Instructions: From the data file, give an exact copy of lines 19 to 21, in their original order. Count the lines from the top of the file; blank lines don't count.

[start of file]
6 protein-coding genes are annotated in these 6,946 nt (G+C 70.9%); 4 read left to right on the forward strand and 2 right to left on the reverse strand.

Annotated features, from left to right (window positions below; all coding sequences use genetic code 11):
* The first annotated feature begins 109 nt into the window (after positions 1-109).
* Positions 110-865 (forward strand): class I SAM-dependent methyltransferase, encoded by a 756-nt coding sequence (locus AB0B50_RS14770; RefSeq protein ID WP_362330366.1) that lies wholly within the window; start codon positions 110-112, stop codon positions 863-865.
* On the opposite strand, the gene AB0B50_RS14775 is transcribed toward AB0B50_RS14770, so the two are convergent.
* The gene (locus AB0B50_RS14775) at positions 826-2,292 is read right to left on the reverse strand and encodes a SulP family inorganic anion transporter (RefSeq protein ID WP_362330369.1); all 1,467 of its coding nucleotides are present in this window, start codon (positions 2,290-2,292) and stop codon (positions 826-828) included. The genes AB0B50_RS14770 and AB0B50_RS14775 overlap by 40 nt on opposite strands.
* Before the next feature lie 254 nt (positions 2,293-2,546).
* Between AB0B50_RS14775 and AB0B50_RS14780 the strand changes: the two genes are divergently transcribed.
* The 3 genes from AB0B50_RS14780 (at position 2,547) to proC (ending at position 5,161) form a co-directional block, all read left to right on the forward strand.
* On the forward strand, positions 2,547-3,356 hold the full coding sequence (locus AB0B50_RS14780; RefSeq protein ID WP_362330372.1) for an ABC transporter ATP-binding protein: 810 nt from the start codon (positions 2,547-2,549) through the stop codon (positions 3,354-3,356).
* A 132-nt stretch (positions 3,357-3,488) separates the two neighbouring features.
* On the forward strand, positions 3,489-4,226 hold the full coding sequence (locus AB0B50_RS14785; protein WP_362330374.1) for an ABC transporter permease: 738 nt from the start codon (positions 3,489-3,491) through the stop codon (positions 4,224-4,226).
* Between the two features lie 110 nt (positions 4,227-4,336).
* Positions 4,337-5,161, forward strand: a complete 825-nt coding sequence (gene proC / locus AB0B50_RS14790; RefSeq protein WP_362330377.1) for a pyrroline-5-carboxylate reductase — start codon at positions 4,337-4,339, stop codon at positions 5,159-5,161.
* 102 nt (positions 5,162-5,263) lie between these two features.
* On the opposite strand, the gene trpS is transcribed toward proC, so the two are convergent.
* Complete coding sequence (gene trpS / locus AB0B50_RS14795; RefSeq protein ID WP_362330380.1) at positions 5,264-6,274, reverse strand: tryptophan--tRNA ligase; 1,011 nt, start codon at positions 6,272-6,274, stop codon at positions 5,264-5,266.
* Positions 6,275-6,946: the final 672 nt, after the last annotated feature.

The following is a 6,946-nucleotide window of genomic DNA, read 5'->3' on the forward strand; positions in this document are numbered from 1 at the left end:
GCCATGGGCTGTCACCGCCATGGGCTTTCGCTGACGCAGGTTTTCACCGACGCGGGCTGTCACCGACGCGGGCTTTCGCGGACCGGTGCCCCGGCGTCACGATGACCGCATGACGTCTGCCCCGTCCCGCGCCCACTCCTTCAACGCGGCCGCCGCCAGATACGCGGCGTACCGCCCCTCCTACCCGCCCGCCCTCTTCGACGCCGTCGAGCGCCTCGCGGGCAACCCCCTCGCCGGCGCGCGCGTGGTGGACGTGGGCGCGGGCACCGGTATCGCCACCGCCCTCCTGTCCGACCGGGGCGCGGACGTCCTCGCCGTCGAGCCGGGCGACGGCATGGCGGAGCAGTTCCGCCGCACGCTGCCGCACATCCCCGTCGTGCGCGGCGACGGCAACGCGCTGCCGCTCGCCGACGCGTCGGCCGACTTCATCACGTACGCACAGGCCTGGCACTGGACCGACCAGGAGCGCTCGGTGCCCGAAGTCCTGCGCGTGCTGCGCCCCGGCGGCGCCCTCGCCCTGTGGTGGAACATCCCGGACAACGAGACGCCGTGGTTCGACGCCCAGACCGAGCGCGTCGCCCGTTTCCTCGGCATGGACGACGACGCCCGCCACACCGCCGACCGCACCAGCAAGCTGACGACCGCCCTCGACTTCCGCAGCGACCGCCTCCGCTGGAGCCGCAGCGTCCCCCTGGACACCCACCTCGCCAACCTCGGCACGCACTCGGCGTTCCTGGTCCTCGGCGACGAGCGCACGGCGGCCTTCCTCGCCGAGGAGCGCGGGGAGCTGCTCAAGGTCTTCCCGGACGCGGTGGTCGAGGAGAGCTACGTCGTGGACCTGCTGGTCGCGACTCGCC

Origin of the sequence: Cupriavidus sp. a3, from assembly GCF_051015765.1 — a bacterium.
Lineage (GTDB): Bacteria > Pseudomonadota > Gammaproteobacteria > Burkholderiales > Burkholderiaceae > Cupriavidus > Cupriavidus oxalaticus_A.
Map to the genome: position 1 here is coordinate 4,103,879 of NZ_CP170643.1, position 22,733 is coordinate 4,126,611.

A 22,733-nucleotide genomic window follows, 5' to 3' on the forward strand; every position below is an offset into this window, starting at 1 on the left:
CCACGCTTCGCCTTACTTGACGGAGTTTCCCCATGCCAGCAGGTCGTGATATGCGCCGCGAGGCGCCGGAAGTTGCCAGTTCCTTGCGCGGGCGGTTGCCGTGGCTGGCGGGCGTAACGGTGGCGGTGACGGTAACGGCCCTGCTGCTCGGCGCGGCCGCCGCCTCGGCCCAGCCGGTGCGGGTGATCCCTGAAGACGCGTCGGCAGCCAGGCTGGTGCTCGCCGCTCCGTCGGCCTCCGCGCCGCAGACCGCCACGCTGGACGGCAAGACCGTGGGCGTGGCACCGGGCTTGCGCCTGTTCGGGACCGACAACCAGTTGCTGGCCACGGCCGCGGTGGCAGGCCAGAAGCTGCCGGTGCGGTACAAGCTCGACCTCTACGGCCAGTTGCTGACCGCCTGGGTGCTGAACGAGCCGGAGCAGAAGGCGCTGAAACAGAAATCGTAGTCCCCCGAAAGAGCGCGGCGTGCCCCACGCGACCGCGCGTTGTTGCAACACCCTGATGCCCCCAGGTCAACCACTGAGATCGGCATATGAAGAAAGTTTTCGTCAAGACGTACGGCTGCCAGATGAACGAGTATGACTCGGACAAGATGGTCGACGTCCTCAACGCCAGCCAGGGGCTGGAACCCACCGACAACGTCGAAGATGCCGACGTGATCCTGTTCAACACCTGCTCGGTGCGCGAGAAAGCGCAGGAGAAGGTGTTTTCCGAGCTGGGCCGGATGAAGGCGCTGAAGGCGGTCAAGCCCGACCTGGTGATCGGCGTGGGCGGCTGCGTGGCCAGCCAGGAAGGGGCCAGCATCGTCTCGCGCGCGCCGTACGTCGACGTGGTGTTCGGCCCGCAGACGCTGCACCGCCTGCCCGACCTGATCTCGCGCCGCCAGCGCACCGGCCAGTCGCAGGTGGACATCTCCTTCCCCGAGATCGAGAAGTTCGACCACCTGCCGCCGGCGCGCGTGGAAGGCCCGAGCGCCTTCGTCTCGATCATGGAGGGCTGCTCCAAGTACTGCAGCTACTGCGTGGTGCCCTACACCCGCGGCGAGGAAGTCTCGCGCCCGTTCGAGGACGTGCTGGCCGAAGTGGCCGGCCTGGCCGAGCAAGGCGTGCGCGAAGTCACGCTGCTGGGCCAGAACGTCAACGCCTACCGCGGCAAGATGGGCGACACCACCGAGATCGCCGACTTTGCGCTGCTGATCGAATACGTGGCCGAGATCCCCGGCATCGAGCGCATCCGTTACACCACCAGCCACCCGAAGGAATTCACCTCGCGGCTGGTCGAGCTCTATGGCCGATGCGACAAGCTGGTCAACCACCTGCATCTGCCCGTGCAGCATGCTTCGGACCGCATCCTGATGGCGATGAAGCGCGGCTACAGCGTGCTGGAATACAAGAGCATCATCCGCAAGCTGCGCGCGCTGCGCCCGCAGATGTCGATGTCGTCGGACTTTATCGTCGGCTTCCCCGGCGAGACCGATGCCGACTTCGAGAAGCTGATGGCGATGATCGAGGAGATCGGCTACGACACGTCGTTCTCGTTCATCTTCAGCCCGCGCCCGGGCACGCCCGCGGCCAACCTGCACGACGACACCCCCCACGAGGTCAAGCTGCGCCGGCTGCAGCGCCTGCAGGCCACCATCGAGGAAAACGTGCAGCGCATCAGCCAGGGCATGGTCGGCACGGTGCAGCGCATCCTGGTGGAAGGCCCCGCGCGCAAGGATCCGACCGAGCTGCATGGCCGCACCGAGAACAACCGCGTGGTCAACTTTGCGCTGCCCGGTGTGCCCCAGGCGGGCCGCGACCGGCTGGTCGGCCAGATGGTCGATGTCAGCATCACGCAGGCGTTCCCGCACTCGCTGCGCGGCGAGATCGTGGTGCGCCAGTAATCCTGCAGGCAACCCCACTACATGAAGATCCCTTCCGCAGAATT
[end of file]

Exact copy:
The following is a 6,946-nucleotide window of genomic DNA, read 5'->3' on the forward strand; positions in this document are numbered from 1 at the left end:
GCCATGGGCTGTCACCGCCATGGGCTTTCGCTGACGCAGGTTTTCACCGACGCGGGCTGTCACCGACGCGGGCTTTCGCGGACCGGTGCCCCGGCGTCACGATGACCGCATGACGTCTGCCCCGTCCCGCGCCCACTCCTTCAACGCGGCCGCCGCCAGATACGCGGCGTACCGCCCCTCCTACCCGCCCGCCCTCTTCGACGCCGTCGAGCGCCTCGCGGGCAACCCCCTCGCCGGCGCGCGCGTGGTGGACGTGGGCGCGGGCACCGGTATCGCCACCGCCCTCCTGTCCGACCGGGGCGCGGACGTCCTCGCCGTCGAGCCGGGCGACGGCATGGCGGAGCAGTTCCGCCGCACGCTGCCGCACATCCCCGTCGTGCGCGGCGACGGCAACGCGCTGCCGCTCGCCGACGCGTCGGCCGACTTCATCACGTACGCACAGGCCTGGCACTGGACCGACCAGGAGCGCTCGGTGCCCGAAGTCCTGCGCGTGCTGCGCCCCGGCGGCGCCCTCGCCCTGTGGTGGAACATCCCGGACAACGAGACGCCGTGGTTCGACGCCCAGACCGAGCGCGTCGCCCGTTTCCTCGGCATGGACGACGACGCCCGCCACACCGCCGACCGCACCAGCAAGCTGACGACCGCCCTCGACTTCCGCAGCGACCGCCTCCGCTGGAGCCGCAGCGTCCCCCTGGACACCCACCTCGCCAACCTCGGCACGCACTCGGCGTTCCTGGTCCTCGGCGACGAGCGCACGGCGGCCTTCCTCGCCGAGGAGCGCGGGGAGCTGCTCAAGGTCTTCCCGGACGCGGTGGTCGAGGAGAGCTACGTCGTGGACCTGCTGGTCGCGACTCGCC

Origin of the sequence: Cupriavidus sp. a3, from assembly GCF_051015765.1 — a bacterium.